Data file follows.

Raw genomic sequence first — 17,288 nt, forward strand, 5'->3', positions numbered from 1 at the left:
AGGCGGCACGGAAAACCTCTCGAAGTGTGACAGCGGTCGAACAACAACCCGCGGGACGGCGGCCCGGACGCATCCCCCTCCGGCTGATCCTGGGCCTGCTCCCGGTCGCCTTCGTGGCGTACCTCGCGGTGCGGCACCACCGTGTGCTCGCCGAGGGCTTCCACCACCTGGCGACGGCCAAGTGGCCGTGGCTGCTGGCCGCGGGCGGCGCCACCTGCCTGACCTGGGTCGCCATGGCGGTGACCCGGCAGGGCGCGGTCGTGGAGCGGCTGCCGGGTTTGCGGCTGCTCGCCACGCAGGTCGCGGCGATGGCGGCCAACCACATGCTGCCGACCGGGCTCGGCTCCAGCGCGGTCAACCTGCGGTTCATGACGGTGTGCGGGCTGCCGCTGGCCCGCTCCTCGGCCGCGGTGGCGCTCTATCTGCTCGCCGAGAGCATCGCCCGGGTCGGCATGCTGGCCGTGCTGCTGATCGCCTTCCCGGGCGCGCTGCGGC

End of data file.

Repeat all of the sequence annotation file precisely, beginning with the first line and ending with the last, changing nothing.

Raw genomic sequence first — 17,288 nt, forward strand, 5'->3', positions numbered from 1 at the left:
AGGCGGCACGGAAAACCTCTCGAAGTGTGACAGCGGTCGAACAACAACCCGCGGGACGGCGGCCCGGACGCATCCCCCTCCGGCTGATCCTGGGCCTGCTCCCGGTCGCCTTCGTGGCGTACCTCGCGGTGCGGCACCACCGTGTGCTCGCCGAGGGCTTCCACCACCTGGCGACGGCCAAGTGGCCGTGGCTGCTGGCCGCGGGCGGCGCCACCTGCCTGACCTGGGTCGCCATGGCGGTGACCCGGCAGGGCGCGGTCGTGGAGCGGCTGCCGGGTTTGCGGCTGCTCGCCACGCAGGTCGCGGCGATGGCGGCCAACCACATGCTGCCGACCGGGCTCGGCTCCAGCGCGGTCAACCTGCGGTTCATGACGGTGTGCGGGCTGCCGCTGGCCCGCTCCTCGGCCGCGGTGGCGCTCTATCTGCTCGCCGAGAGCATCGCCCGGGTCGGCATGCTGGCCGTGCTGCTGATCGCCTTCCCGGGCGCGCTGCGGC